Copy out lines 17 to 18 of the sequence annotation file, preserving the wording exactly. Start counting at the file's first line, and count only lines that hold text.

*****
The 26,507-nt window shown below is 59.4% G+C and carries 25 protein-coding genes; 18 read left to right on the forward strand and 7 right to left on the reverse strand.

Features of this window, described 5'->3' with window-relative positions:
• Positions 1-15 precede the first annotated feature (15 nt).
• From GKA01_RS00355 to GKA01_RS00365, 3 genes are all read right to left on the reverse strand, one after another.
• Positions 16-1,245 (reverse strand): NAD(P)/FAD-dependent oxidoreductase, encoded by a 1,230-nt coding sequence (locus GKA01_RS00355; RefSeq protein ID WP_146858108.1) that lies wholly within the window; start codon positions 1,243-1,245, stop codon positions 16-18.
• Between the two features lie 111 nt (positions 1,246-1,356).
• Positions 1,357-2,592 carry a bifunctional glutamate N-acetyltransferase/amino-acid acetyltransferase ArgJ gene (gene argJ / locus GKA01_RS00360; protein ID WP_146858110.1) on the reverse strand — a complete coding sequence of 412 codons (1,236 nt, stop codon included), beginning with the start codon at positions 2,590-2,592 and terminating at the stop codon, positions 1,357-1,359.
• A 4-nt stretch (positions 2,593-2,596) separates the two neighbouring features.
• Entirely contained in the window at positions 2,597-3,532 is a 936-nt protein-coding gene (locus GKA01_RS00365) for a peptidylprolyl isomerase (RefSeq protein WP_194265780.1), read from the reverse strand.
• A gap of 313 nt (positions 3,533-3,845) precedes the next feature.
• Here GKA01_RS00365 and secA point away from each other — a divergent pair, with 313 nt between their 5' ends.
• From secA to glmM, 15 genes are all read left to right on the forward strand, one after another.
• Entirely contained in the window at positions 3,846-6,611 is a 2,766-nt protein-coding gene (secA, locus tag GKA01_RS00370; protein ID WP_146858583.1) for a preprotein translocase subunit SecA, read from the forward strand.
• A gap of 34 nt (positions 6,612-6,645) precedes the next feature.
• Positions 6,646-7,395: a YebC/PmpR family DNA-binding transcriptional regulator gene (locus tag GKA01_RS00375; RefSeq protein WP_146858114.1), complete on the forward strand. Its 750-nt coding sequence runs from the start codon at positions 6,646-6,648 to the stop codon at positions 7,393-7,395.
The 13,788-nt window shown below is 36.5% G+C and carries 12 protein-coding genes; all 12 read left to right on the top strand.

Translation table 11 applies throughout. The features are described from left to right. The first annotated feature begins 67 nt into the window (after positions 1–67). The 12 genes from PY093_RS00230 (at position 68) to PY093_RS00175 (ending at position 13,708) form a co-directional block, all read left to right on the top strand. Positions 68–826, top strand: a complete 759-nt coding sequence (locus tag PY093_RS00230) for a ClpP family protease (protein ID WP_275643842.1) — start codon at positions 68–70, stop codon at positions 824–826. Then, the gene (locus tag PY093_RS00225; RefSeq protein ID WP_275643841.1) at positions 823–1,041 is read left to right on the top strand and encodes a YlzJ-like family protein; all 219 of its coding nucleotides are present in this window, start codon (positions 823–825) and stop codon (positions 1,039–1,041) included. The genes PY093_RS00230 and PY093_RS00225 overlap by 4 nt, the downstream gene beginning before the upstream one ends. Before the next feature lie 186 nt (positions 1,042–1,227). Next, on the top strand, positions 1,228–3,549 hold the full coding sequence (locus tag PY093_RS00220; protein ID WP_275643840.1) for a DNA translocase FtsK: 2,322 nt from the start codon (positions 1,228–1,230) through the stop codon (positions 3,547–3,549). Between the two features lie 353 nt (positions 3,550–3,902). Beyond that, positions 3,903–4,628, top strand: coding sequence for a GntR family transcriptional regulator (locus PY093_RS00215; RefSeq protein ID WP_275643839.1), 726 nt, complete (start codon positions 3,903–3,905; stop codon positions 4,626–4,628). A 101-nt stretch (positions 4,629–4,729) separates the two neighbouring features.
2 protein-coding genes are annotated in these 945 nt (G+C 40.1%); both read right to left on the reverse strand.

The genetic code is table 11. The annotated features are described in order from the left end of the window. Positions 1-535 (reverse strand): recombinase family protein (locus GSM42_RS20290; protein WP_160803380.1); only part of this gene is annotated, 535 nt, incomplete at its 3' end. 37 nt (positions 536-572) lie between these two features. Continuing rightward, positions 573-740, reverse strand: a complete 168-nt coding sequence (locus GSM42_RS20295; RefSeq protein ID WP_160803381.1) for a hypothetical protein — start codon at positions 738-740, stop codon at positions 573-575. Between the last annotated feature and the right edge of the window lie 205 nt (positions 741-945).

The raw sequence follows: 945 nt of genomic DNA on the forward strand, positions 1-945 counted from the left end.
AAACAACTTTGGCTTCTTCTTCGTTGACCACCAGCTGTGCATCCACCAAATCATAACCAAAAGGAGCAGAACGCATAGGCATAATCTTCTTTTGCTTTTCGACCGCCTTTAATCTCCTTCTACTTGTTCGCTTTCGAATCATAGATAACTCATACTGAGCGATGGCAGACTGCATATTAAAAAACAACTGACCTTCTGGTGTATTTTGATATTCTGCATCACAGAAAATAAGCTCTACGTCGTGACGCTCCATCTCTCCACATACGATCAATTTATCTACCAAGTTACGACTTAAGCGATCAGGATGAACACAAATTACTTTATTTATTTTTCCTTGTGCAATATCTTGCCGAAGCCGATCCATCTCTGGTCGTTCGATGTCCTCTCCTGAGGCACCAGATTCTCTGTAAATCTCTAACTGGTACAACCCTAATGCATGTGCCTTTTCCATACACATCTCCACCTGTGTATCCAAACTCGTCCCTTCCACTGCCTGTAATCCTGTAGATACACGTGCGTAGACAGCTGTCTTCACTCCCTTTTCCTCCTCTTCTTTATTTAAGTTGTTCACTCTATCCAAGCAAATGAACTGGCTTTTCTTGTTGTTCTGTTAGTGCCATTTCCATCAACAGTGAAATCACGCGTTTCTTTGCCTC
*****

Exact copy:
Translation table 11 applies throughout. The features are described from left to right. The first annotated feature begins 67 nt into the window (after positions 1–67). The 12 genes from PY093_RS00230 (at position 68) to PY093_RS00175 (ending at position 13,708) form a co-directional block, all read left to right on the top strand. Positions 68–826, top strand: a complete 759-nt coding sequence (locus tag PY093_RS00230) for a ClpP family protease (protein ID WP_275643842.1) — start codon at positions 68–70, stop codon at positions 824–826. Then, the gene (locus tag PY093_RS00225; RefSeq protein ID WP_275643841.1) at positions 823–1,041 is read left to right on the top strand and encodes a YlzJ-like family protein; all 219 of its coding nucleotides are present in this window, start codon (positions 823–825) and stop codon (positions 1,039–1,041) included. The genes PY093_RS00230 and PY093_RS00225 overlap by 4 nt, the downstream gene beginning before the upstream one ends. Before the next feature lie 186 nt (positions 1,042–1,227). Next, on the top strand, positions 1,228–3,549 hold the full coding sequence (locus tag PY093_RS00220; protein ID WP_275643840.1) for a DNA translocase FtsK: 2,322 nt from the start codon (positions 1,228–1,230) through the stop codon (positions 3,547–3,549). Between the two features lie 353 nt (positions 3,550–3,902). Beyond that, positions 3,903–4,628, top strand: coding sequence for a GntR family transcriptional regulator (locus PY093_RS00215; RefSeq protein ID WP_275643839.1), 726 nt, complete (start codon positions 3,903–3,905; stop codon positions 4,626–4,628). A 101-nt stretch (positions 4,629–4,729) separates the two neighbouring features.
2 protein-coding genes are annotated in these 945 nt (G+C 40.1%); both read right to left on the reverse strand.